By Kelly Geraldine Malone, The Canadian Press
WINNIPEG — Manitoba matched its deadliest day of the COVID-19 pandemic Thursday as business owners feared how they will get through a second period of economic hibernation.
Health officials announced nine more deaths, matching the record set only the day before. There were 474 new cases detected.
“Stay home,” said Dr. Brent Roussin, Manitoba’s chief public health officer. “The message is do not socialize outside of your household.”
Roussin said hospitals are being pushed toward capacity. There were 227 people in hospital, 34 in intensive care.
The province has been struggling to slow the spread of the novel coronavirus since it started spiking in recent weeks after a summer lull. There have been more than 2,500 cases in the last week and more than 20 deaths in just three days.
Manitoba has the largest per-capita caseload of active infections in the country with 6,030 in its population of just under 1.4 million people.
Roussin announced earlier in the week that enhanced restrictions, which came into effect Thursday, would ban social gatherings.
The public health order, however, was written to limit gatherings to five people to accommodate caregivers and others who may have to enter a household.
“The message everyone needs to hear right now, regardless of the legal orders, is don’t socialize outside your household. Stay home,” Roussin said.
Churches can’t hold in-person services and non-essential stores and restaurants are limited to curbside pickup and delivery. Bars, museums and theatres are closed and recreational activities are suspended, although schools remain open.
In the spring, Kelly O’Leary decided to close the Sapphire Hair Lounge in Winnipeg a week before public health orders required it.
O’Leary, the salon’s co-owner, said they went beyond provincial requirements once they reopened. It was a different environment in the usually loud, full salon — appointments spaced out, clients in masks and no noisy blow dryers.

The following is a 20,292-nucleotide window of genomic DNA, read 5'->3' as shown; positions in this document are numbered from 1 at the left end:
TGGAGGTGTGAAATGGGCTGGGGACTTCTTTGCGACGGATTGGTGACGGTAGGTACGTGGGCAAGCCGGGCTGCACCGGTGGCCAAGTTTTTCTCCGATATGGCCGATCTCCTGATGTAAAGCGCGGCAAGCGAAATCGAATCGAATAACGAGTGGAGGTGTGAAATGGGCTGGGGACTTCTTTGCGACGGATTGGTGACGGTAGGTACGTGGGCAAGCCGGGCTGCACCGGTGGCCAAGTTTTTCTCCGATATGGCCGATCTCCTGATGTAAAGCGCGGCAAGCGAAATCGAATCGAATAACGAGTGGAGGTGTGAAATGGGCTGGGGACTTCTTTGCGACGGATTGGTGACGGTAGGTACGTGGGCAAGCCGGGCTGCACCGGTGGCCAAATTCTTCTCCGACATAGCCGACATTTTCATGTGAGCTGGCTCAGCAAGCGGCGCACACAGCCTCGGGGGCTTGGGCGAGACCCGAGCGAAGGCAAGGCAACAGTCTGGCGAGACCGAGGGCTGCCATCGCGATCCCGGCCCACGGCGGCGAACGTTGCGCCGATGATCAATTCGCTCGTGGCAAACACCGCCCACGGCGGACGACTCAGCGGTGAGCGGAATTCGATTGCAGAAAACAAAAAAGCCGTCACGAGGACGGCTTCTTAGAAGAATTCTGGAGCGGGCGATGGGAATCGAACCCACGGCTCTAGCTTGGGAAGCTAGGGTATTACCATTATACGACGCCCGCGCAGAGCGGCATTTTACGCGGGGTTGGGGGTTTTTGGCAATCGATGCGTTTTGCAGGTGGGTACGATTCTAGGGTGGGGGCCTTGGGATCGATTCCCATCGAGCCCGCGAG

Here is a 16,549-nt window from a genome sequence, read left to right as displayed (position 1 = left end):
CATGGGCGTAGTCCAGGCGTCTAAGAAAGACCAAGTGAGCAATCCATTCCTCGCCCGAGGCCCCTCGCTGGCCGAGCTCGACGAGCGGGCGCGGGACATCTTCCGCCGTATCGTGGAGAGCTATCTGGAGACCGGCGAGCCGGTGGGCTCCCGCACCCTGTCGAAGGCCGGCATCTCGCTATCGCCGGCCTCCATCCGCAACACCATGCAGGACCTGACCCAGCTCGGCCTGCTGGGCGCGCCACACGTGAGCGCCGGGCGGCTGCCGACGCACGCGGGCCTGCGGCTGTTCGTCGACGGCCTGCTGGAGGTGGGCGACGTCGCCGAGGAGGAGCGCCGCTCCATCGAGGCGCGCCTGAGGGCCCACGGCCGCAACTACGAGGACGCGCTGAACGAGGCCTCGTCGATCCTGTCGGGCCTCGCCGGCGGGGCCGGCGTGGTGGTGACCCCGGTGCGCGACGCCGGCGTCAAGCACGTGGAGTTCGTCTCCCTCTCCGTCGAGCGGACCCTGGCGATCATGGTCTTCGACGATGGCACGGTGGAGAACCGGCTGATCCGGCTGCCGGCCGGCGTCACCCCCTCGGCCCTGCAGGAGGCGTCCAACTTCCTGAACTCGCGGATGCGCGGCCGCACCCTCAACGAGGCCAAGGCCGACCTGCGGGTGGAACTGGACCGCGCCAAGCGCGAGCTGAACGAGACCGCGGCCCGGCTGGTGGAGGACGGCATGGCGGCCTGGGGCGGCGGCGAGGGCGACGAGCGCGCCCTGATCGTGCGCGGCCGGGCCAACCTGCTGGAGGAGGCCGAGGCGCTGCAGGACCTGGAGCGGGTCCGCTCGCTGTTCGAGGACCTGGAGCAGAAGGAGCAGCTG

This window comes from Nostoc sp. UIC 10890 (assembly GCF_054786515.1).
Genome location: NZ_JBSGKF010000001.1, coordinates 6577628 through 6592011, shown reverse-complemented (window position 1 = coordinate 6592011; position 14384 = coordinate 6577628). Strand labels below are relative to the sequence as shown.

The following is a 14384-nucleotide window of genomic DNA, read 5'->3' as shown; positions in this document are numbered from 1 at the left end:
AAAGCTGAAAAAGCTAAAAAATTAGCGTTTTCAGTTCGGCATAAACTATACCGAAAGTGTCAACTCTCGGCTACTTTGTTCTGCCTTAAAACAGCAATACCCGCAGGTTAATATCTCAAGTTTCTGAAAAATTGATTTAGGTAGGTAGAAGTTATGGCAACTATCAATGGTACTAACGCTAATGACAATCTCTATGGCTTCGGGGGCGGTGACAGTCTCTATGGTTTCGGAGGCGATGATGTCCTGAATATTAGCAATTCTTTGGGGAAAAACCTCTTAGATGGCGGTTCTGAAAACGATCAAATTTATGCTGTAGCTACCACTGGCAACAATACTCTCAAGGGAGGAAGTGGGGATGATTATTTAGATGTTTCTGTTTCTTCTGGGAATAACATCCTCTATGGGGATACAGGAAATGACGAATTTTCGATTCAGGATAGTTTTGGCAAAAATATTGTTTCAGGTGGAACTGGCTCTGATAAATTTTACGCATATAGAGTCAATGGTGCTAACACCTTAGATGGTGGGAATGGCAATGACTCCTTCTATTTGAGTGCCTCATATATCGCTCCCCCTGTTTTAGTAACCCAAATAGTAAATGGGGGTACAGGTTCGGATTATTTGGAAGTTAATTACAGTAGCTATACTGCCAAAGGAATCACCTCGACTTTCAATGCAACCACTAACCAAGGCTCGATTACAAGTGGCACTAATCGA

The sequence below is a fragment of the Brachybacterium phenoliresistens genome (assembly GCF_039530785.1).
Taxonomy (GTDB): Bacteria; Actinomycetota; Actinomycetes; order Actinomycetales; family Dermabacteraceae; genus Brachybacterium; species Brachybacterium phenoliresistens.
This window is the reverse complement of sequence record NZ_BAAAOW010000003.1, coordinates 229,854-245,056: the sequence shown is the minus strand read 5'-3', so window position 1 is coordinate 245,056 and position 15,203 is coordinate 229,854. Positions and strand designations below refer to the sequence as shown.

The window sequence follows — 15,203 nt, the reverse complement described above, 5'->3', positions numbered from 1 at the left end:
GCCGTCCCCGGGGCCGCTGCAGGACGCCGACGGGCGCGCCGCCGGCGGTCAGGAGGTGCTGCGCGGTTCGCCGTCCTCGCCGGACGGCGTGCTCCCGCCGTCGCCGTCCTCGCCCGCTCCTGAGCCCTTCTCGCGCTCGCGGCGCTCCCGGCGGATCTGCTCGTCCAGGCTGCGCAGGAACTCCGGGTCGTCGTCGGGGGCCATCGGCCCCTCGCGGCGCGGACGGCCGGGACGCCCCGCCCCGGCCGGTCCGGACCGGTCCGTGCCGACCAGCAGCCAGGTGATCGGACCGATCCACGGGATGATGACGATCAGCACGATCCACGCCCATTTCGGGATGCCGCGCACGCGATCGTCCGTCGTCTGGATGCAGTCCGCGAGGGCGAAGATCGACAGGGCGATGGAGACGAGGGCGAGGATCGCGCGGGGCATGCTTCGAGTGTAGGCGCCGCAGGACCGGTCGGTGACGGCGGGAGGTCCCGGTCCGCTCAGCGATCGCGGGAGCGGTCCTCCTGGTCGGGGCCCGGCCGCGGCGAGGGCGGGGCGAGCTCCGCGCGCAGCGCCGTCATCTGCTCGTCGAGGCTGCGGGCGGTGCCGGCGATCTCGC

Even as COVID-19 numbers rose she hoped salons would be spared new restrictions because of the expensive and extensive precautions the industry had taken.
“When the news of the shutdown came, it was definitely a punch in the stomach. It wasn’t the same thing as March,” she said. “A lot of us had to face the fact we were devastated. We didn’t want to leave. We didn’t want to shut down.”
She said business owners are trying to figure out how to pay rent for their empty buildings, support employees and navigate confusing government programs.
Feast Cafe Bistro owner Christa Guenther said running her well-known Indigenous restaurant during the pandemic has been all about flexibility, patience and prayer. During the first lockdown she had to let go of all of her employees and donated all her excess food and supplies.
Then, she said, it was like rebuilding a whole new business when Feast reopened in the summer. The latest shutdown is like starting all over again, she said.
She questioned whether all restaurants needed to close, or if those breaking previous rules should have been targeted. She said the vast majority of restaurants were taking serious precautions at a significant cost.
“If people are able to go to a grocery store then they can still go to a restaurant that’s properly social-distanced,” she said.
Guenther also said for restaurants to survive, third-party delivery systems need to stop charging the establishments. Instead, she said, they need to pass the cost on to customers.
The province has received a significant number of calls from businesses asking to be added to the critical services list, Roussin said. He said it’s not possible to make that many exceptions.
“We are at a critical juncture right now in Manitoba,” he said. “We need to make change. We all know how hard it is.”